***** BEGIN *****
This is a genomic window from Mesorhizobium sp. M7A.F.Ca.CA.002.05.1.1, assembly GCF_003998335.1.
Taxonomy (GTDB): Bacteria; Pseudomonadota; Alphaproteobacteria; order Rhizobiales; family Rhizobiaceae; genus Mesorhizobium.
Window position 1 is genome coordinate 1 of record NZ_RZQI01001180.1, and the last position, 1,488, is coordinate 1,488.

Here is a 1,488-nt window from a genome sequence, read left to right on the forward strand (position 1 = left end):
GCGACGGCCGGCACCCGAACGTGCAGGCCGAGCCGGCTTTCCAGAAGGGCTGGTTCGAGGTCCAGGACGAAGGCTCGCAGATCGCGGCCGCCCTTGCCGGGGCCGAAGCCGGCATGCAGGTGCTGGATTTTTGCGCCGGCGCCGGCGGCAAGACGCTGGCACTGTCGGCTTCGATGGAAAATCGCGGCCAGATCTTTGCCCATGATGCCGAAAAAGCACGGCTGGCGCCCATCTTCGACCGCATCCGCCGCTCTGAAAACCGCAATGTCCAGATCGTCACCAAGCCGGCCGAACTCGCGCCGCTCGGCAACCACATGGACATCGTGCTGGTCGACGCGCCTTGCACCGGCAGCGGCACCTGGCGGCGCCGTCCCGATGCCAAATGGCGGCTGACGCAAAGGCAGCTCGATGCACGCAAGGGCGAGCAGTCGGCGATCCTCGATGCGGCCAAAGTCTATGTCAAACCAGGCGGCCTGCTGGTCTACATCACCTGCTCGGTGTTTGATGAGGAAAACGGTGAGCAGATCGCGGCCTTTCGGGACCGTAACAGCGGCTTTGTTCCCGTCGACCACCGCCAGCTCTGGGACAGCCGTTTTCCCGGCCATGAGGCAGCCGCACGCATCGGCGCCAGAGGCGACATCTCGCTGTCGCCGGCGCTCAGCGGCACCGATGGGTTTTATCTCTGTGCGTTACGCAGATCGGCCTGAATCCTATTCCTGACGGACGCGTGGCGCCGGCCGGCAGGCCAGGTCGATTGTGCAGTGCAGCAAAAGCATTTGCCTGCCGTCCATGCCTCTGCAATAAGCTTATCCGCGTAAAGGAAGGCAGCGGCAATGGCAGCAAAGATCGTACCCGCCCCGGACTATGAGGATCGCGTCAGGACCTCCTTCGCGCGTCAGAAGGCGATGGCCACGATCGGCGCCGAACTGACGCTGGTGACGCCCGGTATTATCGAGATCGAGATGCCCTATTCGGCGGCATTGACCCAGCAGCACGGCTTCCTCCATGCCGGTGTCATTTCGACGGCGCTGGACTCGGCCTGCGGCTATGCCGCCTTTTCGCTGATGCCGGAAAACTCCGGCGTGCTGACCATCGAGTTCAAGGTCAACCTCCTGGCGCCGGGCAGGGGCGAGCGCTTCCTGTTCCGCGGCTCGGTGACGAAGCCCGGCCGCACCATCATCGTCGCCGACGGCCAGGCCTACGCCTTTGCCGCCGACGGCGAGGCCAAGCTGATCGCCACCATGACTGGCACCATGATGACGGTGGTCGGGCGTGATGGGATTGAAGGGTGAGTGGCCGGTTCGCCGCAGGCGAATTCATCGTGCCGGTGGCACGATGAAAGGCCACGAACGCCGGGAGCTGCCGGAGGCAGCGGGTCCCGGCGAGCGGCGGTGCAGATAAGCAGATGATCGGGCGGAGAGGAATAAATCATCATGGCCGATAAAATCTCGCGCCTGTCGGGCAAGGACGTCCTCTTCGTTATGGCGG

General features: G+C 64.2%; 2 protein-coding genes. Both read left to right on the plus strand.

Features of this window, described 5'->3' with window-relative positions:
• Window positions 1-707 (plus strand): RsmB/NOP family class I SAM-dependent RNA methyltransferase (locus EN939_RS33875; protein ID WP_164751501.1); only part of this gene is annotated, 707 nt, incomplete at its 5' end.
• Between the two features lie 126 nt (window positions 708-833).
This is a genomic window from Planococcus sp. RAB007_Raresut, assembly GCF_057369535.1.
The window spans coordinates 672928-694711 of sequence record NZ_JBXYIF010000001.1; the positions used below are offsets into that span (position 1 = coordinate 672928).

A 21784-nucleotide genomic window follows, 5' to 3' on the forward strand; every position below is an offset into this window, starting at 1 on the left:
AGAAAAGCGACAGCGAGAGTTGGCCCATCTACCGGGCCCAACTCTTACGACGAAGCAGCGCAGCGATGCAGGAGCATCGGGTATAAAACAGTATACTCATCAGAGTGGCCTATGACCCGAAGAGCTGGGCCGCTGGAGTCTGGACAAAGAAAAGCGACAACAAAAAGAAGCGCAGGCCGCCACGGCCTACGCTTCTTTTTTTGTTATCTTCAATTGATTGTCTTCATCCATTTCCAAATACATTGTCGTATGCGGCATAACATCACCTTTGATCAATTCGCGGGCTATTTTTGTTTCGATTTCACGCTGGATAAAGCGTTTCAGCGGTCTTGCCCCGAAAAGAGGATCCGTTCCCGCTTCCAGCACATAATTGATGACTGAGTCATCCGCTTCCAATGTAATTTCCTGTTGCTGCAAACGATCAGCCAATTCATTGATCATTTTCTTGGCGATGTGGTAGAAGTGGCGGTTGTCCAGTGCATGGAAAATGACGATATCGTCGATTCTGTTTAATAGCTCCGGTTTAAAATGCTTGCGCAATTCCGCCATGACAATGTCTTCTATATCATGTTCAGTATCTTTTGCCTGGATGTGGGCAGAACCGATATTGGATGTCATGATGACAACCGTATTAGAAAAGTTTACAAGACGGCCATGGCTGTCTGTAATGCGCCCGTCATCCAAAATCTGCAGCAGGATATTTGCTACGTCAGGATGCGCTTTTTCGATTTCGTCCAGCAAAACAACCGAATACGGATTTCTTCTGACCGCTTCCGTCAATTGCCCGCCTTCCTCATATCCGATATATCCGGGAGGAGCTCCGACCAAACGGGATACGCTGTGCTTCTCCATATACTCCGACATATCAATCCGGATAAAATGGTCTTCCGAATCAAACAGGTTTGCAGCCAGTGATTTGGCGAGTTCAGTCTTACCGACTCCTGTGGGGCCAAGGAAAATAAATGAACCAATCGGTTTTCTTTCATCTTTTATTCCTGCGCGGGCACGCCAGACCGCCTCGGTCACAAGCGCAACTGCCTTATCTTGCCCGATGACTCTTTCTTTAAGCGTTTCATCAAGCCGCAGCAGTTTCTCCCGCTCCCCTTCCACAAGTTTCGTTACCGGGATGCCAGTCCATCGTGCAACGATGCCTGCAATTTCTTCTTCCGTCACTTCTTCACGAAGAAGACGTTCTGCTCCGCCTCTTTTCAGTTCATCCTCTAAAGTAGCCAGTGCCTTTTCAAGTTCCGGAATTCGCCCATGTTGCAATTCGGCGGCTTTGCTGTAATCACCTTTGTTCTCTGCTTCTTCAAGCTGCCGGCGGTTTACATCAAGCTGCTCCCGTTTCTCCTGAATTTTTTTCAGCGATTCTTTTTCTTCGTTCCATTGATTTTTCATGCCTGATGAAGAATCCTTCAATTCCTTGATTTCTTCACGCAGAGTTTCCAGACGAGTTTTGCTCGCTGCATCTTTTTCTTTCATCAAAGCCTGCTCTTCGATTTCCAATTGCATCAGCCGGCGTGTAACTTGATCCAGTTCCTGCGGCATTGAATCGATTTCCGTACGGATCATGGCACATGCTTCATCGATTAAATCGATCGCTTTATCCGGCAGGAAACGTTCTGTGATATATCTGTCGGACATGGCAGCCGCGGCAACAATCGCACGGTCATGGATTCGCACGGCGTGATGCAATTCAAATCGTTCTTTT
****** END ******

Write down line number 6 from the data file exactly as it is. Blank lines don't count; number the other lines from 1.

General features: G+C 64.2%; 2 protein-coding genes. Both read left to right on the plus strand.